Those substances, such as paper, &c., on which the design is delineated; those substances which are used for marking the necessary lines on the tablet to be drawn upon; and the substances or means employed to efface or destroy erroneous or superfluous marks from the tablet. To these might be added, the mechanical arrangements to facilitate the production of the necessary lines.

In regard to the substances which were in use in Greece and the east, the information which we possess, though pretty clear as to writing, gives us no distinct idea with respect to drawing or designing. The Abbé Barthelemy, describing in the travels of Anarcharsis every authenticated matter connected with Greek literature, speaking of a Greek library, does not make mention of any tablet or other preparation proper for the delineation of diagrams, though he pays considerable attention to the article of paper.

We may however fairly suppose from incidental observations, that the following substances were used by the Greeks for purposes analogous to design.

1st, stone tablets.

2ndly, preparations of wood.

3rdly, the papyrus.

4thly, linen stretched.

5thly, brass plates and perhaps plates of lead.

6thly, the waxed tablet.

Of these it must be obvious that the greater part were not at all adapted for ordinary use. Stone tablets could only be serviceable to any extent, considering the cost of preparing them, when a design engraved on them was intended permanently to remain, and stretched linen would be liable to nearly the same objection. The papyrus, the common material for writing, was by no means proper for drawing designs at large, even if its size had been suitable, or its price such as to make it generally attainable.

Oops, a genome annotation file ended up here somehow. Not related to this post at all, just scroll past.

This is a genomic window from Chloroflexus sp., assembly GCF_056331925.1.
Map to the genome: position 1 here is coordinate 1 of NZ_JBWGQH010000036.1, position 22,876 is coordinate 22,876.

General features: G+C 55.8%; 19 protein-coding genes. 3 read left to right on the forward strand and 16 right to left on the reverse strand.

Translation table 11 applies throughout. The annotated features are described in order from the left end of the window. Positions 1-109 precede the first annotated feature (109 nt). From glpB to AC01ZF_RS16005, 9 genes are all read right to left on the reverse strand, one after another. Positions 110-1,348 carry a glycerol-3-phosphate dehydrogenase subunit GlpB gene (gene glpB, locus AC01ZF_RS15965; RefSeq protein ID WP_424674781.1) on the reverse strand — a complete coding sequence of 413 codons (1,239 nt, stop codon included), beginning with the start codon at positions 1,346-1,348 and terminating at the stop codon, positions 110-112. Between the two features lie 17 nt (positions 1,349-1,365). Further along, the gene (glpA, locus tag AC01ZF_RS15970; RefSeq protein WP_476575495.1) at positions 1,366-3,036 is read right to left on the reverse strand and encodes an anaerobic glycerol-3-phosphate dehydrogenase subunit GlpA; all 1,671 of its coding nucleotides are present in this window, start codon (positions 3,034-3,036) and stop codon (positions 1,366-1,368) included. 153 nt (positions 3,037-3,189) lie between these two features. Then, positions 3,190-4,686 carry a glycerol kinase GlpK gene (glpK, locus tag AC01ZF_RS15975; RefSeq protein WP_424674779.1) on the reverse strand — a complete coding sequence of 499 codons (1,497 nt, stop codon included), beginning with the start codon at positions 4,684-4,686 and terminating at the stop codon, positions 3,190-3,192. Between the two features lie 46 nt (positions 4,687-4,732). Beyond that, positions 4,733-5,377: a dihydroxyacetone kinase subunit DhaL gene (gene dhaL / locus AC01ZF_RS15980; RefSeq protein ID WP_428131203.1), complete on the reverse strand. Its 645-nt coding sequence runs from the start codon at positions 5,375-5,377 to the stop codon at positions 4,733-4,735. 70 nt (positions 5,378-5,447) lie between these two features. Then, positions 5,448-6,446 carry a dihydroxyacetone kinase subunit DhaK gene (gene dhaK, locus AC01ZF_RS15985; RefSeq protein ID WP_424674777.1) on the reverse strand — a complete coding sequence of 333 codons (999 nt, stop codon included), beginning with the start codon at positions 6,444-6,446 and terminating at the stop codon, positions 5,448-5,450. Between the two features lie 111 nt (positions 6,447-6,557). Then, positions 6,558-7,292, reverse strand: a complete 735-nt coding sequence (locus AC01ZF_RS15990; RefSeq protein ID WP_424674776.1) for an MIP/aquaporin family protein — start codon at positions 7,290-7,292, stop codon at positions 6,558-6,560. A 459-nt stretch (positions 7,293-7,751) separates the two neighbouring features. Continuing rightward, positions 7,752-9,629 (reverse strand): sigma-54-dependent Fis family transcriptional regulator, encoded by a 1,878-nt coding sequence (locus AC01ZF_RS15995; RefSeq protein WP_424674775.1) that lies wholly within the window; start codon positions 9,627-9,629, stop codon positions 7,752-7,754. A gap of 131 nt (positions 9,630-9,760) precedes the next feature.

The waxed tablet and metal plates might be useful for small drawings, but we can hardly conceive it practicable to have employed them of a sufficient size to make the working drawings for buildings yet remaining in Greece.

There remain therefore only the wooden boards or tablets, on which we may suppose that the Grecian architects drew their working designs, and it is obvious that this would be in most instances the means most easily available, as well as best adapted for such purposes of those at that time attainable. There are perhaps few parts of the globe in which something of the nature of chalk or bole may not be procured, and it is easy to conceive how in this mode the Grecian architects might manage their working drawings, for any erroneous marks made by a substance of that description would be easily effaceable merely by a wet cloth.

Whether the Roman architects employed similar means I know not that there is any distinct evidence; but the numerous discussions which have arisen concerning various passages in the writings of Vitruvius, from the want of drawings attached to his work, give us reason to suppose that the Romans had not adopted the delineation of plans and other drawings on the substances used for the composition of their books.